Panela Hot Chocolate

Durham enjoyed a white Boxing Day, and so did Fred and I. We made a snow kitty.

Yes, it is wearing a bowtie and playing a recorder. It is probably not necessary to say that these items were Fred’s idea.

And we walked through the neighborhood, still aglow with Christmas decorations.

When we were happily tired and chilled, we repaired back to the house, where I made Fred what might have been the first cup of homemade hot chocolate he’s ever had.

I won’t dwell on how ghastly it is to live in a culture that uses hot cocoa mixes combined with . . . (I can barely say it) water when the homemade version is so simple and so much better. Let’s just say that since this was Fred’s first experience with hot chocolate from scratch, I wanted to do a good job. So I decided to lace it with my newest addiction–Latin America’s culinary answer to crack–panela.

Panela is raw sugar cane, boiled down until it forms a firm cake. You might recognize it from your local market as a brown, cone shaped item that can easily be mistaken for a candle (not that I ever would have done that, of course). Also known as piloncillo or papelon, it tastes like brown sugar infused with the richness of molasses, with smooth overtones of maple syrup. In Central and South American it is grated, shaved, or broken off in pieces and added to recipes. Despite its firm texture, it grates easily and dissolves quickly in hot liquid.

I discovered panela when I made asado negro for Fred, from a recipe that appeared in the New York Times Magazine earlier this month. Asado negro is a Venezuelan dish consisting of roast beef simmered with leeks, onions, peppers and garlic in a thick, dark, caramel-like sauce. The magazine column, “The Cheat,” explained how to create the sauce with a combination of white and brown sugar, but indicated that the roast would be “spectacular” if you could find some panela.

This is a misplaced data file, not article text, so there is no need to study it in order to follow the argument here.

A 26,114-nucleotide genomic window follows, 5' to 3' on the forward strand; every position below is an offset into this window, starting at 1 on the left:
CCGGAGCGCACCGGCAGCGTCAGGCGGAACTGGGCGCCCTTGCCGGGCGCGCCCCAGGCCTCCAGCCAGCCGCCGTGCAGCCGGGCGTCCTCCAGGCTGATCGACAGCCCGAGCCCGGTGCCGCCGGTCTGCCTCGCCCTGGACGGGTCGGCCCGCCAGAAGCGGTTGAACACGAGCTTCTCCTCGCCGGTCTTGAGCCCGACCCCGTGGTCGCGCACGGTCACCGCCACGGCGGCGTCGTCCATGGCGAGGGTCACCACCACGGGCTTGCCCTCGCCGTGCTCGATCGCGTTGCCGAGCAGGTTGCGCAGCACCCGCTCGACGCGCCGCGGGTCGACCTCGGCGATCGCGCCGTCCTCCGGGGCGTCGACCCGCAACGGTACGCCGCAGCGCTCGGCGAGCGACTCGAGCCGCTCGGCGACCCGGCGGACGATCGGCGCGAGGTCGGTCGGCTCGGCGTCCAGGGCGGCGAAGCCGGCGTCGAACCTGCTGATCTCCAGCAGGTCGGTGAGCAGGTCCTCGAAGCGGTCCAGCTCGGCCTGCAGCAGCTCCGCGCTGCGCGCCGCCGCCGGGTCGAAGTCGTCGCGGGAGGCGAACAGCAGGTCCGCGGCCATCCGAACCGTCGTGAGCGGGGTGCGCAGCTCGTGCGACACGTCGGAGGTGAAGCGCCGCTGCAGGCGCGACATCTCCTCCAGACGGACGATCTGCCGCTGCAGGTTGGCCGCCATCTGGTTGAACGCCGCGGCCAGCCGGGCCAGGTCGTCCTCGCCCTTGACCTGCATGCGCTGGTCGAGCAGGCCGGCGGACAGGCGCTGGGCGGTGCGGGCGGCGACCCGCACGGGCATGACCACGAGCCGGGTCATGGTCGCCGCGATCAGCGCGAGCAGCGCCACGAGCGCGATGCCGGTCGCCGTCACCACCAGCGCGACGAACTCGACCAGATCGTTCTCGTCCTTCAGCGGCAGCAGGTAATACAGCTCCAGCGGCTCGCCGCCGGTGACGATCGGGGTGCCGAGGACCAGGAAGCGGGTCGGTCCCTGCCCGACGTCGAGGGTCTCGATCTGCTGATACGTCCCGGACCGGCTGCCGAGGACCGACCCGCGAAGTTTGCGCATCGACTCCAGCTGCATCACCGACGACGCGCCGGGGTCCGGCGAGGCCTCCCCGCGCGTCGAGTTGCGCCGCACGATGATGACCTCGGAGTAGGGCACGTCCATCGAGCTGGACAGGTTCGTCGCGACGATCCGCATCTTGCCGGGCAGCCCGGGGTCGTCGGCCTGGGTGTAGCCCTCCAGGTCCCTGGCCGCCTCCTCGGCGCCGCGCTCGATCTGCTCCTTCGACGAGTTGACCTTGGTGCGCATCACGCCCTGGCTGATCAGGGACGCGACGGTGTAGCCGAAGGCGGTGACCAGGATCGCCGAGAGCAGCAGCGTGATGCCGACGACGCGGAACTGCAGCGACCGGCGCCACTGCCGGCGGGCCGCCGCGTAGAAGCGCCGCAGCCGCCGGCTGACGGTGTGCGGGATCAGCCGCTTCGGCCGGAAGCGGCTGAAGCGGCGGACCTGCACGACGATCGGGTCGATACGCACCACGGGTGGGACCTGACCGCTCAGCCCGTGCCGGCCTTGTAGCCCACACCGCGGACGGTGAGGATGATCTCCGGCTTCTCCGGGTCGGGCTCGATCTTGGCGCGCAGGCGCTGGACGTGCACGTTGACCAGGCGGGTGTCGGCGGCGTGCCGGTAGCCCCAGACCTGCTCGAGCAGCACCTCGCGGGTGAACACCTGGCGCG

Remembering the little candles, I immediately trotted over to Compare Foods to get one. There I found that panela comes in different shapes and sizes. There was the candle, but there were also large round cakes and these smaller beauties, which I decided to bring home.

The asado negro didn’t turn out as well as I’d hoped (the cooking time in the recipe ended up being too long for the meat), but none of this mattered. After my first taste of the panela, I wanted it in everything. I put it in my oatmeal. I sliced it over cheese. I cut off chunks and ate it all by itself. 

So when the need for hot chocolate arose, I knew panela had to be involved. Its smoothness is the ideal  complement to cocoa’s rich bitterness, and I’m glad to say that Fred’s first cup of homemade hot chocolate was the best I’ve ever made. 

Panela Hot Chocolate

For each serving, you will need:

1 cup milk
1/4 cup half and half
1 1/2 tbsp. Dutch processed cocoa
Dash salt
2 T grated panela, packed (more or less to taste) (if you can’t get panela, white or brown sugar would be fine)